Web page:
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Money Market Funds Called Upon to Make Non-Public SEC Filings

Subprime Exposure Weighs On Activist's Mind

How serious are liquidity problems with money market mutual funds?

Mercer Bullard, founder and president of Fund Democracy, believes they're serious enough to warrant an immediate rule requiring money market mutual funds to make non-public monthly electronic filings of their portfolios to the Securities and Exchange Commission.

In fact, he's upset that so far, the only SEC reaction had been a secretary's acknowledgement of the receipt of his Jan. 16 rulemaking petition.

Bullard's petition was co-signed with officials of the Consumer Federation of America, Consumer Action, AFL-CIO, Financial Planning Association and National Association of Personal Financial Advisors. And Bullard plans to round up more consumer groups to press harder for the new rule.

Bullard's worry is that the SEC isn't taking the relationship between money market funds and the current subprime lending crisis seriously enough. This is disconcerting, according to Bullard, since money market funds now rival bank deposits as cash management tools. There is $3.52 trillion in money fund assets under management, according to the Investment Company Institute. That compares with $4.4 trillion in insured bank deposits, based on the Federal Deposit Insurance Corp. data.

Monthly portfolio disclosure would let the SEC better monitor the reasonableness of portfolio pricing and the risk of loss of principal due to subprime holdings or other unforeseen risks, Bullard asserts.

"Electronic filings would permit timely comparisons of prices at which different funds were valuing identical securities," the petition said. This way, regulators could quickly discover any manipulation of portfolio security pricing systems that could serve to increase losses.

The petition suggests filings might show the percentage of an issue owned by a fund and its affiliates, last trade price and trade volume for each security.

Robert Plaze, associate director of the SEC's division of investment management, said the SEC is too busy right now concentrating efforts on working with money market funds that are holding troubled securities.

His agency's chief aim is to prevent any from "breaking the buck" or having shareholders lose principal.

"All my staff is involved in working with funds to deal with the situation," Plaze declared. "We are going to review rules dealing with money market mutual funds, including whether we need any reporting requirements, when we're out of the situation we're in.

"We want to be able to look back and see what's happened and see what types of changes in our rules we can consider. We're not in a position to do that yet," Plaze added.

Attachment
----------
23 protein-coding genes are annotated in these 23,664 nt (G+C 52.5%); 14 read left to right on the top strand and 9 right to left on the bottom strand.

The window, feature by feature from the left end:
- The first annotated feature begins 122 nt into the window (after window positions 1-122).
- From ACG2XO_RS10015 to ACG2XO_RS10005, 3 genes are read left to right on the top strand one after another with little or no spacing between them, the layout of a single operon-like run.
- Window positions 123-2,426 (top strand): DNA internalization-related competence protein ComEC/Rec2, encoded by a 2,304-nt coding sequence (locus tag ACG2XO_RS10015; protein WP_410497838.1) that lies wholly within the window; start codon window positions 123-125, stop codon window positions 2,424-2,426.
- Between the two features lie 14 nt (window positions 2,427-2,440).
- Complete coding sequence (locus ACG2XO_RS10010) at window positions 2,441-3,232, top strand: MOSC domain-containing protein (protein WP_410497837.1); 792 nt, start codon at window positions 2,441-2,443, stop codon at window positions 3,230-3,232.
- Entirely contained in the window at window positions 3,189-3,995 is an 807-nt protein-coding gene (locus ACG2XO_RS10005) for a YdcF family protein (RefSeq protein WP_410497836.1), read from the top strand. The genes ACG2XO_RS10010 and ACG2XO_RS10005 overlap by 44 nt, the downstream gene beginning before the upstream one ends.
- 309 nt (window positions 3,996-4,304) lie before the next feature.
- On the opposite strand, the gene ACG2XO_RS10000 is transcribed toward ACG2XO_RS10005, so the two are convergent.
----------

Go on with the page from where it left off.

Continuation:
Plaze said there still are funds holding structured investment vehicles (SIVs) complicated by related events occurring on a daily basis. In fact, during his interview with Money Management Executive, Plaze heaved a sigh of relief and revealed, "One of the SIVs just made a huge payment on securities."

Bailout Patrol

At any given time, Plaze said, his division is planning with two or three funds in case a bailout becomes necessary. The SEC conducted a random sweep of funds in January, involving physical examinations, he noted. The SEC also finished a sweep of the largest money market funds in April.

"It's in the middle of the situation," Plaze said. Before establishing a rule, "you need to be able to look back over the whole event."

Nonetheless, Bullard has been critical of the way the SEC has been dealing with the money funds' "breaking-the-dollar" risk. Funds typically come to the SEC staff "on an ad-hoc basis" to get "no-action" relief, he said. The SEC "essentially says, We understand that buying securities back violates federal law. We will not recommend enforcement action if you do so.'"

Relying on no-action letters, Bullard said, is a "bad idea when you're dealing with the most important cash management vehicle in the world."

Bullard believes it's inevitable that a money market fund will break a buck. "Unlike bank deposits, money market funds are not insured," he said.

Meanwhile, if a bank-sponsored money fund breaks a buck, banking regulators already have indicated that they don't want banks on the hook for bailing out money funds.

So what does happen if a bank-sponsored money market fund has problems?

"We would have concerns about the fund and how it was being managed and run," Plaze said. "The bank regulatory agencies would be concerned about the bank and any commitments it might have made to capital concerning the fund."

Bruce Bent, founder and chairman of The Reserve and creator of the first money market mutual fund, refutes any inference that a fund asking the SEC to take no action in exchange for buying back a security is necessarily wrong.

Rather, he said, even though the fund manager might have made a mistake, shareholders should be very thankful for the action.

Bent also believes the worst of the money market fund crisis is over, having hit the fan in June, July and August.

He already posts securities in his money market mutual funds online daily, and he hopes other funds continue to resist the idea of disclosing portfolio holdings.

"They're afraid of publishing what they own because they don't want to be caught with their pants down," he said. "I sincerely hope they [rulemakers] don't force them to do it, because then I continue to remain unique."

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